Patagonia — Vistas and Volcanoes

After the W trek we needed a few days to recover, launder clothes and plan the next stage of our journey. We had a lot of distance to cover and a few strategic points to visit in a relatively small window of time if we were to keep the trip on track. We'd researched the areas between Southern and Northern Patagonia, and knew there were some exciting things to do and see. Our route took us up the Andes, weaving in and out of Argentina and Chile, stopping at key cities and sights along the way.

El Chalten

Our first destination was the small town of El Chalten, 420km north of Puerto Natales, and home to the famous Fitz Roy mountain. There were no direct buses from Puerto Natales so after crossing the border into Argentina we had to make an over night stop back in El Calafate and catch an early bus to El Chalten. El Chalten’s mountains are visible from the town and so you instantaneously feel the rewards. With vast valleys, rivers, lakes, circling condors, autumn trees and towering mountains: it's Patagonia at it’s best.

Seeing as it was a beautiful day we dropped our bags off in our hostel and got our (still recovering) knees back into action. We’d arrived late afternoon so decided to do a short hike to the Fitz Roy Mirador before dark. We stopped off at various look-out points along the way and had great views of the surrounding landscapes. As we reached the look out for Fitz Roy, even though it was a clear day, a cloud had perched itself on top of the iconic peaks! Despite the obscured mountains, the setting was beautiful, and being so close to the town felt like a complete luxury.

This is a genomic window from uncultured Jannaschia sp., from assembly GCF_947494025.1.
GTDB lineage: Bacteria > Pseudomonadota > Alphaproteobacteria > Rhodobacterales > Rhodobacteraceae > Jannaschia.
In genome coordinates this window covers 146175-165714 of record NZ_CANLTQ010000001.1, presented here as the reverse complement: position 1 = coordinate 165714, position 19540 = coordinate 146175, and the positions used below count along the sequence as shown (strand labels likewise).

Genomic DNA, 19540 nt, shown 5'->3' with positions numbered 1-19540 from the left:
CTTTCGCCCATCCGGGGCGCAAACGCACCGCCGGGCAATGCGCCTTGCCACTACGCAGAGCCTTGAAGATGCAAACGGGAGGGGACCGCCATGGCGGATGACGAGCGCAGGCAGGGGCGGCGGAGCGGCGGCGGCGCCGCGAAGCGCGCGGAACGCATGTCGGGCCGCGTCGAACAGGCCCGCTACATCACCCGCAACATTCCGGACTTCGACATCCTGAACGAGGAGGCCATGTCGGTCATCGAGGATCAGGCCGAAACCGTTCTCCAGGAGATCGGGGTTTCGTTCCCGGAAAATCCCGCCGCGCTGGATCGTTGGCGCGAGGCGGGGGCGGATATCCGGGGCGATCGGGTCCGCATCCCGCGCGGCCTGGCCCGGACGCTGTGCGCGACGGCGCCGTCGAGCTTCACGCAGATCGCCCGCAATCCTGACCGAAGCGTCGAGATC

The following day we set off for another hike to Laguna Torre in hopes of seeing the iconic Torre massif. The hike was around 3 hours each way but it was relatively flat, and without heavy bags it felt easy in comparison to Torres del Paine. Unfortunately the clouds descended again as we arrived at the lagoon and the epic mountain view wasn't visible. As it started to rain we powered back to our hostel to have a quick shower and dinner before boarding the night bus to our next destination: Bariloche, Northern Patagonia.